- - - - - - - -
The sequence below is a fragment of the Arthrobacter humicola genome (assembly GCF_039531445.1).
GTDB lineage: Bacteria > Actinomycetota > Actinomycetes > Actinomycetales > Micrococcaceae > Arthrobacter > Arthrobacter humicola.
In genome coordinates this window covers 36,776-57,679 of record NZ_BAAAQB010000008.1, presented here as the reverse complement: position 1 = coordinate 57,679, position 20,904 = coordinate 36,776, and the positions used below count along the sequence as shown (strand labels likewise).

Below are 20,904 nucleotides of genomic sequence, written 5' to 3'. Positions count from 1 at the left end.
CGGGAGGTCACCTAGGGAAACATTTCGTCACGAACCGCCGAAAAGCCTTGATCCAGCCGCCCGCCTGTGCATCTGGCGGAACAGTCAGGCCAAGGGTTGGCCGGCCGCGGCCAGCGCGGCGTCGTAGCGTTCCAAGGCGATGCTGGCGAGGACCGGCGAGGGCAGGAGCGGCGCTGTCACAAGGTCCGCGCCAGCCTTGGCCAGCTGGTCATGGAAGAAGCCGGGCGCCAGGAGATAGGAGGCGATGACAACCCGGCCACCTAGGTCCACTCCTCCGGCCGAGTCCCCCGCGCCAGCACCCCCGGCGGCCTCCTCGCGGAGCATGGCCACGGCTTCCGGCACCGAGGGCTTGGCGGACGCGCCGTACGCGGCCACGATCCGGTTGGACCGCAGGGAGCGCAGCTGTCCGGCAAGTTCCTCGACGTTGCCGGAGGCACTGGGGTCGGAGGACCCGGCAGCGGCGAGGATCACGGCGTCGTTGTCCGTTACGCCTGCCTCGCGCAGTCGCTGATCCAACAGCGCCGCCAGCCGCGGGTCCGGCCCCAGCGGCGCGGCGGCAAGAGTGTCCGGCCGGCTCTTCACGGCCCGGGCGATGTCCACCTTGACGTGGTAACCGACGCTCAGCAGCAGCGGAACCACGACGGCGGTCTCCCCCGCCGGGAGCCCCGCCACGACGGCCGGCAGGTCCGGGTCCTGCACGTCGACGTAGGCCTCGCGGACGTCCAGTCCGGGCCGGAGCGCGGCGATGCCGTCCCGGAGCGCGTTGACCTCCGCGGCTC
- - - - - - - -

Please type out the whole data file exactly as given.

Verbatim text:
The sequence below is a fragment of the Arthrobacter humicola genome (assembly GCF_039531445.1).
GTDB lineage: Bacteria > Actinomycetota > Actinomycetes > Actinomycetales > Micrococcaceae > Arthrobacter > Arthrobacter humicola.
In genome coordinates this window covers 36,776-57,679 of record NZ_BAAAQB010000008.1, presented here as the reverse complement: position 1 = coordinate 57,679, position 20,904 = coordinate 36,776, and the positions used below count along the sequence as shown (strand labels likewise).

Below are 20,904 nucleotides of genomic sequence, written 5' to 3'. Positions count from 1 at the left end.
CGGGAGGTCACCTAGGGAAACATTTCGTCACGAACCGCCGAAAAGCCTTGATCCAGCCGCCCGCCTGTGCATCTGGCGGAACAGTCAGGCCAAGGGTTGGCCGGCCGCGGCCAGCGCGGCGTCGTAGCGTTCCAAGGCGATGCTGGCGAGGACCGGCGAGGGCAGGAGCGGCGCTGTCACAAGGTCCGCGCCAGCCTTGGCCAGCTGGTCATGGAAGAAGCCGGGCGCCAGGAGATAGGAGGCGATGACAACCCGGCCACCTAGGTCCACTCCTCCGGCCGAGTCCCCCGCGCCAGCACCCCCGGCGGCCTCCTCGCGGAGCATGGCCACGGCTTCCGGCACCGAGGGCTTGGCGGACGCGCCGTACGCGGCCACGATCCGGTTGGACCGCAGGGAGCGCAGCTGTCCGGCAAGTTCCTCGACGTTGCCGGAGGCACTGGGGTCGGAGGACCCGGCAGCGGCGAGGATCACGGCGTCGTTGTCCGTTACGCCTGCCTCGCGCAGTCGCTGATCCAACAGCGCCGCCAGCCGCGGGTCCGGCCCCAGCGGCGCGGCGGCAAGAGTGTCCGGCCGGCTCTTCACGGCCCGGGCGATGTCCACCTTGACGTGGTAACCGACGCTCAGCAGCAGCGGAACCACGACGGCGGTCTCCCCCGCCGGGAGCCCCGCCACGACGGCCGGCAGGTCCGGGTCCTGCACGTCGACGTAGGCCTCGCGGACGTCCAGTCCGGGCCGGAGCGCGGCGATGCCGTCCCGGAGCGCGTTGACCTCCGCGGCTC